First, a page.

Is there a difference between working with a male act and a female one?
Not very different on the songwriting, but vocal directing is very different. For me, directing a male singer is much easier because I can guide sing and let them follow.
What is your opinion on Japanese music and what do you find unique about it?
I personally believe trends change all the time, but a good melody lasts forever. Japanese music is all about good melodies and it never blocks me from choosing many different chord progressions / options. This is impossible in America nowadays because many people in music industry think more chords make songs sound dated.
Do you think the Japanese music industry could appeal to a broader audience if it opened up to foreign listeners?
Yes, and I already think it does. Many Japanese bands, such as B’z, successfully toured in Europe and America already, and I heard it’s getting bigger all the time. Music is a powerful language that everyone can understand no matter where you are.
Since you work in both the Japanese and Korean music industries, what are the similarities and differences between the two?
Korean and Japanese songs are both very melody based. But it’s hard to say they’re similar because of their history I think. Japan accepted Western culture earlier compared to Korea, so much of their music has elements from the 70s and 80s, including funk, jazz and rock. I thnk this is one reason that makes Japanese music very strong and unique. It shines when these elements meet today’s music. Unlike Japan, the Korean music scene (or KPop) grew up fast from the 90s. So I can say Korea is more club & dance based.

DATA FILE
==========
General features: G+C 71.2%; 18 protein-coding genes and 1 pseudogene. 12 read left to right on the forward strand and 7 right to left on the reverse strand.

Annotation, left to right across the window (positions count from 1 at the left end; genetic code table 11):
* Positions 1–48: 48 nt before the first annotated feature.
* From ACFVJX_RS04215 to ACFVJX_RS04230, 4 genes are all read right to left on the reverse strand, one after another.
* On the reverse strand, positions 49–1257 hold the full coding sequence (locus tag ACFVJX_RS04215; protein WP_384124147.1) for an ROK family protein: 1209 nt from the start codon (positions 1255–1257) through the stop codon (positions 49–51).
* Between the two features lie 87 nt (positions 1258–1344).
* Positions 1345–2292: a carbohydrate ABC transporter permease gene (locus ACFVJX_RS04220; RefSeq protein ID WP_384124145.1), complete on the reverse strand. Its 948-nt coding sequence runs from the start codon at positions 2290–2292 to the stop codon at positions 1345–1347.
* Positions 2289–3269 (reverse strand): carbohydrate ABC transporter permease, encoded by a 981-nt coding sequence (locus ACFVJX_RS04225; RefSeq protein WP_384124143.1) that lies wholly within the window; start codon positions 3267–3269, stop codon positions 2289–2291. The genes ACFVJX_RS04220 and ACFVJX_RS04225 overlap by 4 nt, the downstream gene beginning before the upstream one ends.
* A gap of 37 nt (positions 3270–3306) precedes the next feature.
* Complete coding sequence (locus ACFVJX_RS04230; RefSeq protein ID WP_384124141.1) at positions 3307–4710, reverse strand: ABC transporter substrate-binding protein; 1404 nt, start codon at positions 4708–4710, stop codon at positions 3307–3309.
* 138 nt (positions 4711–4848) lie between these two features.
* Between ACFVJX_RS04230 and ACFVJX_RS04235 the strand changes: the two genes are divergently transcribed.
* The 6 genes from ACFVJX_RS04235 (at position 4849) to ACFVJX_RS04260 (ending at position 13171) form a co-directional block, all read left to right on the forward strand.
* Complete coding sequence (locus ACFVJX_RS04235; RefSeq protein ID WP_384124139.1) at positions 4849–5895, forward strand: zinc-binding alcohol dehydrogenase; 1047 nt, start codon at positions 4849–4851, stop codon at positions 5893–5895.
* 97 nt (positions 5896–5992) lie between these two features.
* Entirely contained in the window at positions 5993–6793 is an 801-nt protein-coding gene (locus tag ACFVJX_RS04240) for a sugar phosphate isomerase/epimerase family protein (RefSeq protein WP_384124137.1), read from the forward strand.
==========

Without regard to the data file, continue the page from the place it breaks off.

Also, which is the more lucrative one for you?
I love both equally.
Is there a difference between making a song for a Japanese act, making a song for a Korean act, and making a song for a Korean act in Japanese?
Not always, but yes it is different most time. As I mentioned above, I try to spend more time on the melodies when I write for a Japanese act to make it more karaoke friendly. But when I write for a Korean act, I think about the group’s image at the same time, and their dance performance since most of acts I work with are groups. Putting dance breaks in the song is also a important part in the song making process.
If you could work with someone that you haven’t already worked with, who would it be? What about them makes you excited to work with them?
I want to try one good record with Japanese old rock bands such as X JAPAN. Japan has so many talented bands known worldwide, but as a songwriter / producer, it’s very hard to work with a band because most of them do their own music.
Is there a song that you’re especially proud of in terms of the final result?
“No More Pain” by KAT-TUN.
What are you currently working on?
I was busy working on (KPop act) SS301’s new album recently. I also had 2 songs on the new Sexy Zone album. A.B.C-Z and Kis-My-Ft2 are releasing their new singles this month too.
What future releases can we look forward to?
– It’s hard to tell because I have so many projects going on. Please add me on Twitter and Facebook for music updates!